Former president Martti Ahtisaari won international praise for his key role in the peace negotiations that took place in Helsinki early in the year between the Indonesian government and the Free Aceh Movement.

Susanna Bell

▪ 2005

338,145 sq km (130,559 sq mi)
(2004 est.): 5,226,000
Chief of state:
President Tarja Halonen
Head of government:
Prime Minister Matti Vanhanen

      Finnish Pres. Tarja Halonen spoke on the international stage in September 2004 when she told the United Nations that she thought the U.S.-led military intervention in Iraq was not in line with international law. Speaking to the UN General Assembly shortly after an address by U.S. Pres. George W. Bush, Halonen said that the international community had failed in advance of the Iraq war, “conflicting national interests prevailed over common will,” and “there was not enough commitment to act within the boundaries of Security Council resolutions.” She did not name the U.S. or its coalition of allies but said that some nations had resorted to the use of force, “which was not compatible with international law.” Halonen submitted that the Security Council, and particularly its permanent members, “must display a common will” and that “other nations must show support for …its decisions.” She added that it was now necessary for security and stability to be restored in Iraq so that democracy and prosperity could be achieved there.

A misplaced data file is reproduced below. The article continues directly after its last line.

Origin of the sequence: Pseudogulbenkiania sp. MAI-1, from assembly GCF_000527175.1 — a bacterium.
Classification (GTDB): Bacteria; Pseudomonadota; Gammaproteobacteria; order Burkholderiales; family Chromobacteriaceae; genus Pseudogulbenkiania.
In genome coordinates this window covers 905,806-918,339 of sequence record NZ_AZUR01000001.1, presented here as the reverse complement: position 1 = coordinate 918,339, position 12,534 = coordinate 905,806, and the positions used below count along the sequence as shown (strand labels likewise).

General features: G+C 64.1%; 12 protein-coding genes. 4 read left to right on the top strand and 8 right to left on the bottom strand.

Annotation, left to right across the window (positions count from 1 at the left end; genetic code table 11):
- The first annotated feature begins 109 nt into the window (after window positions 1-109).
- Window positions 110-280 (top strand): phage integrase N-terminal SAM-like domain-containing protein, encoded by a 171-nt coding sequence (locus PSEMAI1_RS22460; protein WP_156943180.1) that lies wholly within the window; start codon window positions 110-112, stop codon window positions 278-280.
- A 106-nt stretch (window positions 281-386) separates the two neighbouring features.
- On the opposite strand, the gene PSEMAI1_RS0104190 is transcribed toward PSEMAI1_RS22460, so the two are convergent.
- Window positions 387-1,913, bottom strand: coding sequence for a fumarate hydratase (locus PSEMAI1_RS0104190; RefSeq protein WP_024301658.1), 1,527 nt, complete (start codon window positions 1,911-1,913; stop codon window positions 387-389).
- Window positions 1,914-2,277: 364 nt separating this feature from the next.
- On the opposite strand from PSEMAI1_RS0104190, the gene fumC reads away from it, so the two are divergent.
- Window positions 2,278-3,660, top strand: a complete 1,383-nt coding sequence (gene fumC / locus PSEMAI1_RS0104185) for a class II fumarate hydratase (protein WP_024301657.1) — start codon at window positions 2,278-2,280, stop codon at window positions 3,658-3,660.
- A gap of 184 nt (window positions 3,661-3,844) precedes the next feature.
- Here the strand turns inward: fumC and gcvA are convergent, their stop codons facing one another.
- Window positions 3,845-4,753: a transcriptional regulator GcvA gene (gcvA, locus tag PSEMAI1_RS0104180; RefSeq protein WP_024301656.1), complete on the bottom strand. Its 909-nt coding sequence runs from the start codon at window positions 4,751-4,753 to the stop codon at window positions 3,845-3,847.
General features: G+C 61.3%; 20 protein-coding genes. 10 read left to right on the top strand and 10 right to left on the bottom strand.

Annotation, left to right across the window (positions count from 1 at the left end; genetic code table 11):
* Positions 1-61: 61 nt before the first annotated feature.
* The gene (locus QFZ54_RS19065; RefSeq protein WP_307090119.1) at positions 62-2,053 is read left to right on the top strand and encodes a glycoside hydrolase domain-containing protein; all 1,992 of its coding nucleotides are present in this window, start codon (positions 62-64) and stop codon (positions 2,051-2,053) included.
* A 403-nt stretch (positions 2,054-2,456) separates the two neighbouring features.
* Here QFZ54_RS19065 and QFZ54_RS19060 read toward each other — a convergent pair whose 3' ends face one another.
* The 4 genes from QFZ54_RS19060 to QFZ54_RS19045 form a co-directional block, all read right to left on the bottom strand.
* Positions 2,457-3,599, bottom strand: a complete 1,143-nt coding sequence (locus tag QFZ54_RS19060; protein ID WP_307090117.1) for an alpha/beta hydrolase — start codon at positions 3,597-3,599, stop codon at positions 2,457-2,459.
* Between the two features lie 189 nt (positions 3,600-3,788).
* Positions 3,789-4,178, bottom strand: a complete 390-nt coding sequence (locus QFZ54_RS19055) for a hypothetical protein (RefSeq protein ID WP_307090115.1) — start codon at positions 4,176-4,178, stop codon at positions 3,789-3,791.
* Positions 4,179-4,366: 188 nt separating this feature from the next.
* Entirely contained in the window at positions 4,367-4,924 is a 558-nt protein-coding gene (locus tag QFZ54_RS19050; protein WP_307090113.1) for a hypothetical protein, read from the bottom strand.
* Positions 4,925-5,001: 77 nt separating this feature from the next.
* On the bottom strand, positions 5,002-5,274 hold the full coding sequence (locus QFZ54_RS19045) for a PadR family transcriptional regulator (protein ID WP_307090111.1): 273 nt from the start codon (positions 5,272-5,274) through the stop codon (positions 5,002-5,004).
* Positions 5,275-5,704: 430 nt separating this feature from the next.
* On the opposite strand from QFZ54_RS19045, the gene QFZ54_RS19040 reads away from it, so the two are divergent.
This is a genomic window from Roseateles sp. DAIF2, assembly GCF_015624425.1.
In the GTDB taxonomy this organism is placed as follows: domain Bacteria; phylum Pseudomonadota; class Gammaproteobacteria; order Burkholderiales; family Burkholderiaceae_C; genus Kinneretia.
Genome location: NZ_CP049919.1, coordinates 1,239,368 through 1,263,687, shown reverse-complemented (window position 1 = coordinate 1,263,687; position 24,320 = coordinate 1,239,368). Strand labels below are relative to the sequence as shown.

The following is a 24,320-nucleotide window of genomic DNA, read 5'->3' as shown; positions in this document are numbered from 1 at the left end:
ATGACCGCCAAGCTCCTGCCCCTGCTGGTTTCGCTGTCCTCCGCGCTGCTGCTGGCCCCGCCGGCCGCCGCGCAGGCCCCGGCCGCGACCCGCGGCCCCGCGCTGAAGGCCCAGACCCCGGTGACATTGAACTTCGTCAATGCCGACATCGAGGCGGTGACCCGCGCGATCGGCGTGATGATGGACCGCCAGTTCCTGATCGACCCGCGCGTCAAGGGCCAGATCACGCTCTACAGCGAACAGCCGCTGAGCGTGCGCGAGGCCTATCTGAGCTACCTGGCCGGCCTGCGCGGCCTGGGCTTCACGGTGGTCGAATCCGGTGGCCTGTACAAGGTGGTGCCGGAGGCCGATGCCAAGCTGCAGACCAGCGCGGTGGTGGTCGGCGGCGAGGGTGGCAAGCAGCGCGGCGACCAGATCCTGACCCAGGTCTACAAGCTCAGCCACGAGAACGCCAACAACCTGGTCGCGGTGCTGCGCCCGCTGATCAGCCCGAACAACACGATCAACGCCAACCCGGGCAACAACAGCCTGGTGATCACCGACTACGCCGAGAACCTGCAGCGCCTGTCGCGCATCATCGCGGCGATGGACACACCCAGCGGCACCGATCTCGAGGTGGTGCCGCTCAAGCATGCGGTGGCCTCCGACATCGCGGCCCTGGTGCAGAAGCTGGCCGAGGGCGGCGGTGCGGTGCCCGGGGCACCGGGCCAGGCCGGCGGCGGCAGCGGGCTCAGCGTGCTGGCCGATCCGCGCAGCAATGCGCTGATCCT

Prime Minister Matti Vanhanen's government, after prompting from Halonen, had earlier announced that the country would join the Ottawa Agreement against land mines. Finland's mines, which had not been deployed but were being stockpiled, would be phased out over a long period and would be replaced with comparable anti-infantry systems.

      The move aroused controversy, and a well-known political commentator remarked tartly in a letter to the press that Finland should not scrap its infantry mines until neighbouring Russia had scrapped its infantry. The two countries were evidently on good terms in 2004, although there were complaints from Moscow that Finland was delaying progress on a visa-exemption deal between Russia and the EU, of which Finland was a member.

      A former senior diplomat pointed to the rapidly recovering trade with Russia and to the opportunities by rail along what he called the “Iron Silk Road,” which could make Finland and its Baltic ports an expanding transit focus for freight from countries such as South Korea, Japan, and China.